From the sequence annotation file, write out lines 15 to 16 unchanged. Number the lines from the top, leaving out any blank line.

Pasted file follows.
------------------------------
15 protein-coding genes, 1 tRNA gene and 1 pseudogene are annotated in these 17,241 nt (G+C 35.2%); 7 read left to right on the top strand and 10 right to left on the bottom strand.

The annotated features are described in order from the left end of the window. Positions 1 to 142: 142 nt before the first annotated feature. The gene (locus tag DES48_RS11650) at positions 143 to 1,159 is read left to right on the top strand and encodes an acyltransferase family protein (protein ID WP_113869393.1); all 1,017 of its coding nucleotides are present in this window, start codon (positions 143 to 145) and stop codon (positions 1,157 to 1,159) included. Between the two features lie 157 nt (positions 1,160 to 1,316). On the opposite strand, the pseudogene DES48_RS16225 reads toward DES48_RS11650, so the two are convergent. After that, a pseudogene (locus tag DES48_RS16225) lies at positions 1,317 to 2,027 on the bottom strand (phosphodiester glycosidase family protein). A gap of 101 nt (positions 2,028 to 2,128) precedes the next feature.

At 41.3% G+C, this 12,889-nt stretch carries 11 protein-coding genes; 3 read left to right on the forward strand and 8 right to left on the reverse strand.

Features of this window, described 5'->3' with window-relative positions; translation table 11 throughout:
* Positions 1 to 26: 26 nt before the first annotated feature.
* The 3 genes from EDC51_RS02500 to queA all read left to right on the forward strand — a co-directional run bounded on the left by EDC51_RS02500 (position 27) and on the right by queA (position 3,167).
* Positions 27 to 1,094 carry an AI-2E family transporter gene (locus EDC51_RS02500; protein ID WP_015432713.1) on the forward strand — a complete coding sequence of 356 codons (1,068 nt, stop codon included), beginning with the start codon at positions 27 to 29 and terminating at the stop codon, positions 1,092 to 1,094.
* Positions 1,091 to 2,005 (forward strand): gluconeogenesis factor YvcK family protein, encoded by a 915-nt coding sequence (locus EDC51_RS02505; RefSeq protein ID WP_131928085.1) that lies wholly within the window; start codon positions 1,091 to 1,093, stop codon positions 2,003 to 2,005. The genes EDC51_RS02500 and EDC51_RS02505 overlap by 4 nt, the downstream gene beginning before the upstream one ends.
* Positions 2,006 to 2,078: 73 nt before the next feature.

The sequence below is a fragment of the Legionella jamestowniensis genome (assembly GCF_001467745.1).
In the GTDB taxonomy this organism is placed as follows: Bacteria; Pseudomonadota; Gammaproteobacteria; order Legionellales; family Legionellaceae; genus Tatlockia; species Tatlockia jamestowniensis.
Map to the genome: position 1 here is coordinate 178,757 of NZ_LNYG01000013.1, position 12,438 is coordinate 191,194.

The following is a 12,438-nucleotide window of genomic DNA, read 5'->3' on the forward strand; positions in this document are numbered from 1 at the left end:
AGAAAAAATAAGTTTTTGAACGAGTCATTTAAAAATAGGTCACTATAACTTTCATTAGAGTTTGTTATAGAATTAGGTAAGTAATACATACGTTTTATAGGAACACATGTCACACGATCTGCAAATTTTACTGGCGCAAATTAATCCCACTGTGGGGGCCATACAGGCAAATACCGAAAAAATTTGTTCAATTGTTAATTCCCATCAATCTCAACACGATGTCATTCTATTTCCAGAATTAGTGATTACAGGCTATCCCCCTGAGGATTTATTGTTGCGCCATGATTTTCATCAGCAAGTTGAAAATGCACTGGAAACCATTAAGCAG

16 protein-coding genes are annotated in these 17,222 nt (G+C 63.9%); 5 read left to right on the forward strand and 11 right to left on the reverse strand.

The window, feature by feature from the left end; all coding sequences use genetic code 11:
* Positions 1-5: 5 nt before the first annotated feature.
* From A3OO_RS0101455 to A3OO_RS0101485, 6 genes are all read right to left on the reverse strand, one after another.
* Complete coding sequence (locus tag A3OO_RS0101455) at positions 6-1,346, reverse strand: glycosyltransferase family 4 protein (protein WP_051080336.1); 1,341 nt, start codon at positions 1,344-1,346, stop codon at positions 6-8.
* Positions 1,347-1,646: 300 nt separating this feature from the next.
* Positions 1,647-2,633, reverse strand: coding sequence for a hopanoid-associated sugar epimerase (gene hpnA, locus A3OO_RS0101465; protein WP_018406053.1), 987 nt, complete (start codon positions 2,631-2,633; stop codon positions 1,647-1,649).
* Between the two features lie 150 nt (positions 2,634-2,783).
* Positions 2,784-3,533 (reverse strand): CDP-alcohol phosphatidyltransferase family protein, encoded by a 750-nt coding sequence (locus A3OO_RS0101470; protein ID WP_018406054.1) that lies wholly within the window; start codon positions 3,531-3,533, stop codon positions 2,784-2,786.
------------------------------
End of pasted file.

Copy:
16 protein-coding genes are annotated in these 17,222 nt (G+C 63.9%); 5 read left to right on the forward strand and 11 right to left on the reverse strand.

The window, feature by feature from the left end; all coding sequences use genetic code 11: